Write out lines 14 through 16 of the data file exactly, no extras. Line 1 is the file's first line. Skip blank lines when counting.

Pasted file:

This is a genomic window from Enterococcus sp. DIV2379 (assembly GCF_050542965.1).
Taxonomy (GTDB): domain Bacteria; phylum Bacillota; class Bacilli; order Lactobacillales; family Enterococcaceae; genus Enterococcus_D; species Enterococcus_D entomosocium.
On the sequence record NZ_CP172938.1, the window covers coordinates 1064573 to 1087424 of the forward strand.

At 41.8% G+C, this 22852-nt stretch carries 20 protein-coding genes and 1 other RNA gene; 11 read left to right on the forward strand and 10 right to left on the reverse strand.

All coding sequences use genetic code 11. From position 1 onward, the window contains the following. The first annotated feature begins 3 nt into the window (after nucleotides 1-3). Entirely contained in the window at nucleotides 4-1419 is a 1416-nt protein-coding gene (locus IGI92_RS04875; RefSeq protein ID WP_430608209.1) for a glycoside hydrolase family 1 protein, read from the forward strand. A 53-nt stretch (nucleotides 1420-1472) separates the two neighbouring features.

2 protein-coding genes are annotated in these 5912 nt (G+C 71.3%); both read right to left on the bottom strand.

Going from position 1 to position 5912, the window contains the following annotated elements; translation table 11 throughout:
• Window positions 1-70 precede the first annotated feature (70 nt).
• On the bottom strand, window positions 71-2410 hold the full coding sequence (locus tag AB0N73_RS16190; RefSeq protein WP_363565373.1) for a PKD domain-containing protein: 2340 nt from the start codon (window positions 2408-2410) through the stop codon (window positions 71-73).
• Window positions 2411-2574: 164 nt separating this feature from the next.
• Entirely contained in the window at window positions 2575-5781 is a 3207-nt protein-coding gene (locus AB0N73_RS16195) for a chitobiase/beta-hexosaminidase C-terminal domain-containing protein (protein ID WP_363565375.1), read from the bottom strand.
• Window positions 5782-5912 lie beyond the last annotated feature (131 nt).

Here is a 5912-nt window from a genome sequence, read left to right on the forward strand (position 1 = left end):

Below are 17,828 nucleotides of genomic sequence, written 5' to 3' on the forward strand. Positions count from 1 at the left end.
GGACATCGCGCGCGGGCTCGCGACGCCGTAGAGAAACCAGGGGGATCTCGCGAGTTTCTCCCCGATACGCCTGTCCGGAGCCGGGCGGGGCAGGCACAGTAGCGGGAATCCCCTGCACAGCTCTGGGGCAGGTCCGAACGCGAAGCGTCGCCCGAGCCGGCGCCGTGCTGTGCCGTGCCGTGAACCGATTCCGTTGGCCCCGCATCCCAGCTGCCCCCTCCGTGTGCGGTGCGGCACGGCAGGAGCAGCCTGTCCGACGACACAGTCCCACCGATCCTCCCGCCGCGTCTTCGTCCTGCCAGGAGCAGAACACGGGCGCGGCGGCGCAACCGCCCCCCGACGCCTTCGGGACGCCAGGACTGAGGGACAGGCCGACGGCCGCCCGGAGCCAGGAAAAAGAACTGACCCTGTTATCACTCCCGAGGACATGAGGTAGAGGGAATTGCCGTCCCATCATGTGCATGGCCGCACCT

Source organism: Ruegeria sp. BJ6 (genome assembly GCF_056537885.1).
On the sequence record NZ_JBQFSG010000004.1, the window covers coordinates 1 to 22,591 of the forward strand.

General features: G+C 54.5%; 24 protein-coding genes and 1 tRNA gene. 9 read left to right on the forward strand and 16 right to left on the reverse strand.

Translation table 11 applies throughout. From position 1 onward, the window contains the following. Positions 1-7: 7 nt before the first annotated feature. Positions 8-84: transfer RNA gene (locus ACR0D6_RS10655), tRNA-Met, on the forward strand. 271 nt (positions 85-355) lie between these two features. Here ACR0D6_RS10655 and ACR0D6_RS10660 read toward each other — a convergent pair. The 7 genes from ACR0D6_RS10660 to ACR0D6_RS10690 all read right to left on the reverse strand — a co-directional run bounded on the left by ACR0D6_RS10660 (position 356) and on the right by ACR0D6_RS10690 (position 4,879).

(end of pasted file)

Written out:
Below are 17,828 nucleotides of genomic sequence, written 5' to 3' on the forward strand. Positions count from 1 at the left end.
GGACATCGCGCGCGGGCTCGCGACGCCGTAGAGAAACCAGGGGGATCTCGCGAGTTTCTCCCCGATACGCCTGTCCGGAGCCGGGCGGGGCAGGCACAGTAGCGGGAATCCCCTGCACAGCTCTGGGGCAGGTCCGAACGCGAAGCGTCGCCCGAGCCGGCGCCGTGCTGTGCCGTGCCGTGAACCGATTCCGTTGGCCCCGCATCCCAGCTGCCCCCTCCGTGTGCGGTGCGGCACGGCAGGAGCAGCCTGTCCGACGACACAGTCCCACCGATCCTCCCGCCGCGTCTTCGTCCTGCCAGGAGCAGAACACGGGCGCGGCGGCGCAACCGCCCCCCGACGCCTTCGGGACGCCAGGACTGAGGGACAGGCCGACGGCCGCCCGGAGCCAGGAAAAAGAACTGACCCTGTTATCACTCCCGAGGACATGAGGTAGAGGGAATTGCCGTCCCATCATGTGCATGGCCGCACCT

Source organism: Ruegeria sp. BJ6 (genome assembly GCF_056537885.1).